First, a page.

Have you ever tried crossing the street at a busy intersection? Then you know it can be tricky.
Sure, traffic may be fully stopped at a red light. But that gridlocked car pattern often prevents you from advancing in a straight line.
It’s tough enough when you can rely on all your senses. Now imagine what it must be like for a blind or visually-impaired person.
Recently, a compassionate good Samaritan encountered just this sort of situation. A dashcam video captured what happened next.
It shows a blind individual attempting to cross the bustling Vegas intersection of S. Rainbow Boulevard and W. Warm Springs Road. Cars idle bumper-to-bumper as they obey the red traffic signal.
It’s immediately obvious that the blind pedestrian is having trouble navigating a clear route to the opposite sidewalk. That’s when a woman in a grey SUV jumps into action.
The concerned lady hops out of her passenger seat, rushes straight to the stranger’s side and offers help. Then the pair calmly weave their way through a maze of vehicles, safely reaching the other walkway.
Blind pedestrians often demonstrate remarkable self-sufficiency when they encounter a busy roadway. But how do they typically go about crossing the street?
This question was recently posed as part of a Q and A column that appeared in the Florida Times-Union.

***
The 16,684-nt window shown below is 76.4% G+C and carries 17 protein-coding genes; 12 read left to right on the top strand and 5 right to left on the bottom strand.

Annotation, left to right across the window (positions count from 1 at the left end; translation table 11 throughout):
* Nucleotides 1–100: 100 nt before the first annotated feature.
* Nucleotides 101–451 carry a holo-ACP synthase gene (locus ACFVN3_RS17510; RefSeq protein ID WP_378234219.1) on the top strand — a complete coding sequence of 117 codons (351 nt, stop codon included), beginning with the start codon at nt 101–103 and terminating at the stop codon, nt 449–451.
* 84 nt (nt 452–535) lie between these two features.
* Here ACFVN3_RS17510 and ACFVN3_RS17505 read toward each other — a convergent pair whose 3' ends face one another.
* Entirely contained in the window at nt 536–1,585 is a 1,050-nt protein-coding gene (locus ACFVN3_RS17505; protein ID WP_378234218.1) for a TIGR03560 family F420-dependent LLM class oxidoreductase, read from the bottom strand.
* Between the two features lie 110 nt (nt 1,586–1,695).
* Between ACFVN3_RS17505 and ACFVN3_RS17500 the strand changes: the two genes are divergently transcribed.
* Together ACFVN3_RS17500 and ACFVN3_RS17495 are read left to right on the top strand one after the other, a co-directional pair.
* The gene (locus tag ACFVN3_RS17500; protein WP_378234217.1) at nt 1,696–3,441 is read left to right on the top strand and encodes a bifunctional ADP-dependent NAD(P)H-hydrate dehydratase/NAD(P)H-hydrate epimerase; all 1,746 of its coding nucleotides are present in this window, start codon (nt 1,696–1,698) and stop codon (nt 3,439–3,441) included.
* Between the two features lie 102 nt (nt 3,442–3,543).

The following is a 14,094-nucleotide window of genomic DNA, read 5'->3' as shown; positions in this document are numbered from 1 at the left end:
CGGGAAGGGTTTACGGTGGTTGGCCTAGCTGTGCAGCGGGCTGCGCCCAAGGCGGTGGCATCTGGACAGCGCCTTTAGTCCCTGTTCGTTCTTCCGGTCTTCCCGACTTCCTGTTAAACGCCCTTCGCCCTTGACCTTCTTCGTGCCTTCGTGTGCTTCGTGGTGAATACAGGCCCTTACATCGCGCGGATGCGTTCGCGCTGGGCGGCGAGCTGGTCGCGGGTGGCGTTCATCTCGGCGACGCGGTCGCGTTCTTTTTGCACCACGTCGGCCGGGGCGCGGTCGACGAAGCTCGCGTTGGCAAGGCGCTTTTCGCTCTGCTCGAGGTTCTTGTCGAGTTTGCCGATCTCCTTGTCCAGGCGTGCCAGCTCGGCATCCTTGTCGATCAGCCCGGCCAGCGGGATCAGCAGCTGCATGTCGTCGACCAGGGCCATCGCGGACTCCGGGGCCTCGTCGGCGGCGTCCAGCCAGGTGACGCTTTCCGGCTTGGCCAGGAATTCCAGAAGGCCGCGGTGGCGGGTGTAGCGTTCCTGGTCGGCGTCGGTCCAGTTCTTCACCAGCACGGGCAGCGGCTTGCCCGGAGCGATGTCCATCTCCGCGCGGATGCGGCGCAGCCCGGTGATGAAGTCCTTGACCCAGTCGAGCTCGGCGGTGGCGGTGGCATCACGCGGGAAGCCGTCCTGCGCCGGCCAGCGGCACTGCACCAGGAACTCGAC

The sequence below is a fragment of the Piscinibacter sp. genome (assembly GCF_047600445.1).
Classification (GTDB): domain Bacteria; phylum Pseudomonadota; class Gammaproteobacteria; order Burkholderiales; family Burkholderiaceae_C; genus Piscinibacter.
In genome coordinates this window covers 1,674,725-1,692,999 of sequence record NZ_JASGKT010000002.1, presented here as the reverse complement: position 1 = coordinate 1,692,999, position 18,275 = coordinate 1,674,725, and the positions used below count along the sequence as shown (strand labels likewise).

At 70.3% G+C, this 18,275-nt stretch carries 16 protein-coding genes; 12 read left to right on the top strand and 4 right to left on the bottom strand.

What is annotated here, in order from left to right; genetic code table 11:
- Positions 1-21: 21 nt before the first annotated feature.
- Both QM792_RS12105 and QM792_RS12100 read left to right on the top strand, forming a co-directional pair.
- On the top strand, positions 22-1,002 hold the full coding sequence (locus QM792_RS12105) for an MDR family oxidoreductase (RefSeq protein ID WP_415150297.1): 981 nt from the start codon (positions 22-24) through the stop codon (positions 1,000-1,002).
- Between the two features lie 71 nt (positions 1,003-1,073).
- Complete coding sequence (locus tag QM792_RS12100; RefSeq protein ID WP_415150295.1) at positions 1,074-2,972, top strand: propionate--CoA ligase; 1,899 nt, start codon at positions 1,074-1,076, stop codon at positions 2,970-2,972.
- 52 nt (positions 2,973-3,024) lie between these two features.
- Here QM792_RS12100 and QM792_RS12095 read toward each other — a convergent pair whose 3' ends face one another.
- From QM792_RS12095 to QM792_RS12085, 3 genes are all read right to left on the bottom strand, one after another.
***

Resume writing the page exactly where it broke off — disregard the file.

Chicago-based NPR commentator Beth Finke, who is herself blind, shared her thoughts.
“I like to wait until I hear the traffic rushing back and forth in front of me stop, and then the traffic that is parallel to me start,” Finke said. “That way I know it’s a fresh green light, and I have a long time to cross.”
Finke wrote a 2004 memoir entitled “Long Time, No See.” She also authored a children’s book called “Hanni and Beth: Safe and Sound,” which highlights the role of seeing-eye dogs.
Another Times-Union reader from Kansas City, Missouri, mentioned that “a lot of cities now have crossing lights with audible cues.” However, these lights don’t currently exist in every region.
Another reader named Laurie from Boston simply suggested that more folks adopt the example of the good Samaritan in the video. She said a sighted person can always politely offer their assistance.
The American Foundation for the Blind summarizes the correct technique: “If your help is accepted, offer the person your arm. To do so, tap the back of your hand against his or her hand. The person will then grasp your arm directly above the elbow. Never grab the person’s arm or try to direct him or her by pushing or pulling.”
Sometimes that friendly support is extremely helpful and deeply appreciated. The quick-thinking motorist in the video is living proof.
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